From: Leslie Turriff (email@example.com)
Date: Sun Jan 03 2010 - 18:30:45 CST
On Sunday 03 January 2010 16:46:23 ÎÎ»ÎÎ¾Î±Î½Î´ÏÎ¿Ï ÎÎ¹Î±Î¼Î±Î½ÏÎ¯Î´Î·Ï wrote:
> * Leslie Turriff [2010-01-02 20:50]:
> > I would like to know if it is possible to combine the Box Drawings
> > Light Horizontal (U+2500) or the Box Drawings Light Vertical
> > (U+2502) characters with the Box Drawings Light Arc Down and
> > Left/Down and Right/Up and Left/Up and Right (U+256D-U+2570)
> > characters to make curving branches?
> Are you looking for a way to do "Unicode extended ASCII art" with
> these combinations? If so, I don't think it's possible, or at least
> practical. There's no widely-supported generic mechanism to do
> arbitrary combining of spacing characters.
> If you were outputting text to a paper terminal that allowed
> overstriking, or a graphical emulation of one, you could maybe do
> this by backspacing. For example â<BS>â® would give a line branching
> right and down. With a quich web search, I can't find a currently
> available terminal emulator supporting this... does any? (Isn't this
> how APL symbols were done once upon a time?)
> Here's a live example:
> ââ® ââ¯
> In an output system using smart fonts, you could do this with
> zero-width joiner (ZWJ), provided you had a font that turned
> sequences with ZWJ into the appropriate glyph. Of course no such font
> currently exists, but it would be possible to create one.
> âââ® âââ¯
> If I misunderstood your question, could you give some more details?
Yes, I suppose that "looking for a way to do "Unicode extended
ASCII art" with these combinations" sums it up well. I'm attaching my
response to Doug Ewell, who replied privately, since it explains what
I'm trying to attain.
Re: [private] Re: Combining Box Characters?
Leslie Turriff <firstname.lastname@example.org>
"Doug Ewell" <email@example.com>
On Sunday 03 January 2010 14:02:06 you wrote:
> Leslie Turriff <jlturriff at centurytel dot net> wrote:
>> I would like to know if it is possible to combine the Box Drawings
>> Light Horizontal (U+2500) or the Box Drawings Light Vertical (U+2502)
>> characters with the Box Drawings Light Arc Down and Left/Down and
>> Right/Up and Left/Up and Right (U+256D-U+2570) characters to make
>> curving branches?
> Sure it's possible; they're designed to fit together. How good it
> looks depends mostly on your font; the arc characters have to exist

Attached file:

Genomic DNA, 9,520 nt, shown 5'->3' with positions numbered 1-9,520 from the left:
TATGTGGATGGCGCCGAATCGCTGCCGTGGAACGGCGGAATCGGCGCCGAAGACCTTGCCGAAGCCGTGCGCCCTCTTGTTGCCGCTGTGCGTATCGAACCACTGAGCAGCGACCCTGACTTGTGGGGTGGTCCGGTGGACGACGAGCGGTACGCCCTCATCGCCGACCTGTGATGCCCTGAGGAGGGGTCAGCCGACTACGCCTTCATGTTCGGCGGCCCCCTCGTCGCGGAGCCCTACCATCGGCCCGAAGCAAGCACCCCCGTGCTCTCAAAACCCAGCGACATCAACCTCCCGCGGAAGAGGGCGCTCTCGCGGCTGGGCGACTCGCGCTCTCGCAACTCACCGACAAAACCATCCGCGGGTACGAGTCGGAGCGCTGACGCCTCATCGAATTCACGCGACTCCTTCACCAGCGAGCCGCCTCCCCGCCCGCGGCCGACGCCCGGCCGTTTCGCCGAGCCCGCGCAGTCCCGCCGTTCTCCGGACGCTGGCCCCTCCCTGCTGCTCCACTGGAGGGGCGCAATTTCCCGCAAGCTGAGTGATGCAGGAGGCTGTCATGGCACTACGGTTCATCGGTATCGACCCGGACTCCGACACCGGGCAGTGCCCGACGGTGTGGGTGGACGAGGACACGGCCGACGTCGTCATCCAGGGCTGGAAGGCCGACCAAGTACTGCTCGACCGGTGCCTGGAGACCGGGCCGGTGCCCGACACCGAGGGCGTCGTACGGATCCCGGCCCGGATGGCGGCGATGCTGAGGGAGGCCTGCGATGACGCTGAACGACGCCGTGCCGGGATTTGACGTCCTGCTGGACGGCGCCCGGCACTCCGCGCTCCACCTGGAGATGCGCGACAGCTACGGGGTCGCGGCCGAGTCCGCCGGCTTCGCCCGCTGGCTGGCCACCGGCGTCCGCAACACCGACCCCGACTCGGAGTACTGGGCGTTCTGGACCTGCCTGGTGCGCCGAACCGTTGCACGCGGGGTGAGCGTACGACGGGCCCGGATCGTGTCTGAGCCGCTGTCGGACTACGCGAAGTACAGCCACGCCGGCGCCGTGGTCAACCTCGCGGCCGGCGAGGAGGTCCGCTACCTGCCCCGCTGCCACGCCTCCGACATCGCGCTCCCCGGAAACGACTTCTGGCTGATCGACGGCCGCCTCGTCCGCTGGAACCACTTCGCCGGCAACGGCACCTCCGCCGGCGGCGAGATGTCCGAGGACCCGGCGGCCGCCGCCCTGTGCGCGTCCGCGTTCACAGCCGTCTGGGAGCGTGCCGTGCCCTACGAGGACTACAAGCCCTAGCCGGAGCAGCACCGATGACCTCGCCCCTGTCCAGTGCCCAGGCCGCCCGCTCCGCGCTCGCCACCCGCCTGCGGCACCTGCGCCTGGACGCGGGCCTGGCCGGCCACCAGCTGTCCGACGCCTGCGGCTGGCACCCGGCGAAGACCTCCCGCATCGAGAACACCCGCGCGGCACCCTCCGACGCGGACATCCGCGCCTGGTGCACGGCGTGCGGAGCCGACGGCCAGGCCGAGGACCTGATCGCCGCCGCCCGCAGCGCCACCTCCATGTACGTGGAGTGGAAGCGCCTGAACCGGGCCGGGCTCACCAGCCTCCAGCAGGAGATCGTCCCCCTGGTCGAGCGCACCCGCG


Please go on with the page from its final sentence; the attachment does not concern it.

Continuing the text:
> and be of the right size and spacing. If you want to build a box and
> put text in it, you'll need to stay away from proportional-spaced
> fonts altogether.
Certainly, but that does not involve combining characters.
>> If so, how would one differentiate those combinations from adjacent
>> pairs of those characters?
> I don't understand the question. Here are adjacent pairs of the six
> characters being discussed; nothing really looks to me like it could
> be confused with something else, except that multiple instances of
> U+2500 are supposed to connect.
> ââ ââ ââ â®â® â°â° â¯â¯
> Doug Ewell | Thornton, Colorado, USA | http://www.ewellic.org
> RFC 5645, 4645, UTN #14 | ietf-languages @ http://is.gd/2kf0s Â
First, let me say that I'm just getting started with the exotic
(to me) endeavour of combining characters. :-)
Here's an example of the sort of thing I'm trying to do. This
is what is known as a railroad-track syntax diagram. I have rendered
it using the sharp-cornered box glyphs (with DejaVu Sans Mono), and
it works fairly nicely, but I was thinking that it would be clearer if
the box corners were rounded.
âd:âââââ\âââ (The string 'CD' followed by an optional drive
ââ´pathâ´â designation and an optional path comprising at
least one node, with nodes separated by slashes)
I can use the round-corner glyphs in the places where they
don't join with horizontal (or sometimes vertical) strokes,
but in other places I would need to combine a horizontal or vertical
with the appropriate corner glyph to produce a branch or merge of the
path. A very crudely rendered example is
My second question refers to the case where a vertical stroke
and a corner are adjacent, but should not be combined, as with the last
two glyphs on the second line.
BTW, In DejaVu Sans Mono the curve glyphs aren't very much
different from the sharp corners; if you know of a font with more
pronounced curves I'd appreciate knowing.
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